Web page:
A computer game equivalent would be Bloodborne vs Dragon Age: They both have levels but Bloodborne require more finesse than Dragon Age… You can blunder in any area of Dragon Age because all the encounters are balanced and take no great effort to overcome. Bloodborne on the other hand will require you to be switched on in any encounter since anything hitting you will kill you whatever your level, attire, and weapons.

I suspect your players (and maybe yourself) are missing some of the finesse of the system. ← From fgysin's comment, it appears that assumption is wrong. My sincere apologies. I shall leave the rest of the answer as is in case that helps others.

Some finesse in Rolemaster…

For example, you can (read should) split your skill into OB and DB depending on your opponent. A 50/50 split is dangerous unless you are sure of the capabilities of your adversary. Personally, I go 20/80: it leaves me enough to attack a little and I should not get hit badly unless I am unlucky -- which happens way way too often ☹!

Then it is up to you as GM to tell your players how the combat is going. After a few exchanges, a fighter should be able to gauge the abilities of whomever they are fighting thus allowing them to shift the split to either more or less aggressive.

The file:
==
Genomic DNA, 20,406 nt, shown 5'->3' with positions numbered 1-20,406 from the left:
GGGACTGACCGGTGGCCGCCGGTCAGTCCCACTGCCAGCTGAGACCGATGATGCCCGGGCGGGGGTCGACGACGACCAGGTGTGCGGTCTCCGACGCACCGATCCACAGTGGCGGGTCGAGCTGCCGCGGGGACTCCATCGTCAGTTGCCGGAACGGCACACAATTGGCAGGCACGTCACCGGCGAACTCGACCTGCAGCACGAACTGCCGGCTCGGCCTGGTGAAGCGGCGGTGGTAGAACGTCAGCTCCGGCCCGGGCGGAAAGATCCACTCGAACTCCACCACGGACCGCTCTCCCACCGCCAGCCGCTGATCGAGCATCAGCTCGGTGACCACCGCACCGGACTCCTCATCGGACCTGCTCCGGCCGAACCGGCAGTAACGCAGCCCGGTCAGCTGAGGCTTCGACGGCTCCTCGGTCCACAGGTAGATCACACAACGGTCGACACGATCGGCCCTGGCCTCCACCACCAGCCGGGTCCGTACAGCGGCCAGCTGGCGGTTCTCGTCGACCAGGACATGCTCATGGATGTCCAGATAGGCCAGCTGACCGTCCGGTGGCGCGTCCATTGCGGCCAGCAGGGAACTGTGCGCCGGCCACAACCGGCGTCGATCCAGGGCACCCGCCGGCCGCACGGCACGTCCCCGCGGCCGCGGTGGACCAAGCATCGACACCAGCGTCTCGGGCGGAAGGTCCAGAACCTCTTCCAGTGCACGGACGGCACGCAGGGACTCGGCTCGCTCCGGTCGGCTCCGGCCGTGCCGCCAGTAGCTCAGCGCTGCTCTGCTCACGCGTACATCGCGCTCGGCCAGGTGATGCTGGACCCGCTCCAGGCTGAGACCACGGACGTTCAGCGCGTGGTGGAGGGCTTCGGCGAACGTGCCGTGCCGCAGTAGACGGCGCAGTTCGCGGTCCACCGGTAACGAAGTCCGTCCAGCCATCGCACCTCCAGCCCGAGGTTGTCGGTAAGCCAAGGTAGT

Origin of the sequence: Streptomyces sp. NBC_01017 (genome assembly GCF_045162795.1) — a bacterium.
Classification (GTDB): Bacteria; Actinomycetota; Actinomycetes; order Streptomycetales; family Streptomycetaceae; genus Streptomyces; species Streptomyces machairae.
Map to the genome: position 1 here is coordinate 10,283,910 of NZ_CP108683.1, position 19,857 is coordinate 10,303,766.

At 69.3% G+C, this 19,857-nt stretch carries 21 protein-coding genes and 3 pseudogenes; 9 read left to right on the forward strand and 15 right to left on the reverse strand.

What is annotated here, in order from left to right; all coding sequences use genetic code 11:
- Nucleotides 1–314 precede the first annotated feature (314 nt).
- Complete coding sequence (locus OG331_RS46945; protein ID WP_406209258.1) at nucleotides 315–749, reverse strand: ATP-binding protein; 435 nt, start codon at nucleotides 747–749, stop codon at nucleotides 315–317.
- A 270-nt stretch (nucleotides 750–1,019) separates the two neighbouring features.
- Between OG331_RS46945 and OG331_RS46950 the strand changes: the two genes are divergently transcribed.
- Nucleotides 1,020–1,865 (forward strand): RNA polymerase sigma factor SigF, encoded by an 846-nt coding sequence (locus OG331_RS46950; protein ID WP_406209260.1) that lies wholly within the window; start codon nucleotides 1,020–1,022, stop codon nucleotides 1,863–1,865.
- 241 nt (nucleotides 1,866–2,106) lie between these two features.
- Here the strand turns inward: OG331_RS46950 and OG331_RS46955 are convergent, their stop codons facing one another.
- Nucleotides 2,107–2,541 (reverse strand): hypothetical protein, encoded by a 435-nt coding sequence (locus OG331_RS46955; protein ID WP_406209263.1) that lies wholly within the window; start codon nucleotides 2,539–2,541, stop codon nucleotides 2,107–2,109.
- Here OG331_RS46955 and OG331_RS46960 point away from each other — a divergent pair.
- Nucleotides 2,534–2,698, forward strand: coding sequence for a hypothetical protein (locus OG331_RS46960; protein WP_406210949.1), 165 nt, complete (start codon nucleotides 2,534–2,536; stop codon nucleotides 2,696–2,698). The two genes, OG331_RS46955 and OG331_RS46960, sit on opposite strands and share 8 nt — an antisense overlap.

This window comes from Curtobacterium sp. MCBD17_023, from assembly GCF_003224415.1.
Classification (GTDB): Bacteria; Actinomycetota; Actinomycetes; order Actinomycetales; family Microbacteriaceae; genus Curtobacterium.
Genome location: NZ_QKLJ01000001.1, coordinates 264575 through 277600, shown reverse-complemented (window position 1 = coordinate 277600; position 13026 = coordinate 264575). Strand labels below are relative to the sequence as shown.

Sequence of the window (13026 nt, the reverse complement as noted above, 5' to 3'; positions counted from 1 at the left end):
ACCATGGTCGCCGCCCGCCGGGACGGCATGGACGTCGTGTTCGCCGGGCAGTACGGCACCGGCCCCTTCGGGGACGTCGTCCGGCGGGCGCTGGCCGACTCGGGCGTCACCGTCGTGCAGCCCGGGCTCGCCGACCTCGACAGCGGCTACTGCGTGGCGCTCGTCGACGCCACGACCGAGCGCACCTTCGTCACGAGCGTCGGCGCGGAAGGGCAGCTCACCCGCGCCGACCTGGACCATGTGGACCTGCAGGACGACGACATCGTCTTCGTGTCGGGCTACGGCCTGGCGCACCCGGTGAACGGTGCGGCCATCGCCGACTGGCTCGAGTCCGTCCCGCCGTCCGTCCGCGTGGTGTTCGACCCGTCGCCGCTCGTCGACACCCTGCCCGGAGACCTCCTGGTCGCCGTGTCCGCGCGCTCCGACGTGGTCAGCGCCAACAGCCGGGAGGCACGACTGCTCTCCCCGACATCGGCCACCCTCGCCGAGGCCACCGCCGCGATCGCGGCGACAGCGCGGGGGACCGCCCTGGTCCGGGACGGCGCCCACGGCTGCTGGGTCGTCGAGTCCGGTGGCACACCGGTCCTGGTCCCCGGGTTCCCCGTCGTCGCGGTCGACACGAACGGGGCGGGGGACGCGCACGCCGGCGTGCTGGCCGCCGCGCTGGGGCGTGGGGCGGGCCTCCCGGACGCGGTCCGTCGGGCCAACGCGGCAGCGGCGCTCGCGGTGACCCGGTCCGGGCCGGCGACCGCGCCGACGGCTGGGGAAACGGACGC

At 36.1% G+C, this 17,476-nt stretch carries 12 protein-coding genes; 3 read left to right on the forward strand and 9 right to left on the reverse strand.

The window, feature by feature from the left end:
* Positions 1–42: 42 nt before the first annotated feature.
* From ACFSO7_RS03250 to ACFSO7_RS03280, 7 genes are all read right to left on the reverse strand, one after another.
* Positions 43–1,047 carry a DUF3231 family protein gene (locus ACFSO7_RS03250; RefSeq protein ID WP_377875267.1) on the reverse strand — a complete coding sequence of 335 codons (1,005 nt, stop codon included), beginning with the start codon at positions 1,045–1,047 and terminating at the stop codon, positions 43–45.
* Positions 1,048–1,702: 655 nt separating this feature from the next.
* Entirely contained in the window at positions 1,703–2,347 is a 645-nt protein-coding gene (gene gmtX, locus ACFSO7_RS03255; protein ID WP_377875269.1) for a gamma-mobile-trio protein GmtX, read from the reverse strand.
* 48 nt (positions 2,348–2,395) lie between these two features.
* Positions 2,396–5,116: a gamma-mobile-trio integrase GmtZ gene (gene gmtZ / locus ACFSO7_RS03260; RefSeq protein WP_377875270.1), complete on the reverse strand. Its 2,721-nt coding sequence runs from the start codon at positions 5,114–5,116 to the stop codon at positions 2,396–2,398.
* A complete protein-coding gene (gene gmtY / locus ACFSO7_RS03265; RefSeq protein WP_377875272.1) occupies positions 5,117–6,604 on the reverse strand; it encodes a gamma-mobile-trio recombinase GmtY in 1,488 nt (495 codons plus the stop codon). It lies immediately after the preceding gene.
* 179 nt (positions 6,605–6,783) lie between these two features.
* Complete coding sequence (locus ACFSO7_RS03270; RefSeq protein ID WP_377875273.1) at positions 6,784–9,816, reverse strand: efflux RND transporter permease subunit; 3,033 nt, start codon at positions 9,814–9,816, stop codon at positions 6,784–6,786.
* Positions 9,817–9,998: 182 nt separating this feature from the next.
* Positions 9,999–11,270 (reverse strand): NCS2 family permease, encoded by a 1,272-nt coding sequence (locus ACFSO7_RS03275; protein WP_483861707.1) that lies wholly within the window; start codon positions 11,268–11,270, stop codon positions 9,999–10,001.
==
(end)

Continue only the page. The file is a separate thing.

In all cases, what you are looking for in critical is the "stun" effect. Not only does it mean that the adversary cannot attack, it also state that they get a -50 to DB. The upgraded effect "stun, no parry" is even more lethal for obvious reasons. Now, is the time to go full on attack and smash. Another effect is "bleeding" which takes hits per round. All you have to do is wait and not get hit.

Two vs one is also a great tactic. The adversary has to split it DB between the two targets thus allowing for better hits. Thus, one should always seek to fight on its own terms. Running away is not cowardice if you call if tactical withdraw. For everything else, there's ranged weapons. A nice javelin or thrown poisoned dagger or axe does wonders to get groups split.

Medicinal plants are great at giving you buffs. There is a huge list of them in the player book which can be found by PCs looking for them in nature if the eye watering prices are too much.

There are dozens of spells that add buffs and that can be used to great effect for unintended consequences: Lofty Bridge "Leap" is a level 1 spell that makes you jump 15 feet in either direction if you fail your resistance roll. Jump up into the ceiling (one crush attack) and then fall over to the ground (second crush attack)…

Spells that conceal you are great for that surprise attack.

Spells that heal you are even better for obvious reasons. A simple "summon animal" spell combined with "animal handling" can give the PC access to fresh potent poison. Note that the level of the poison and the level of the animal are different.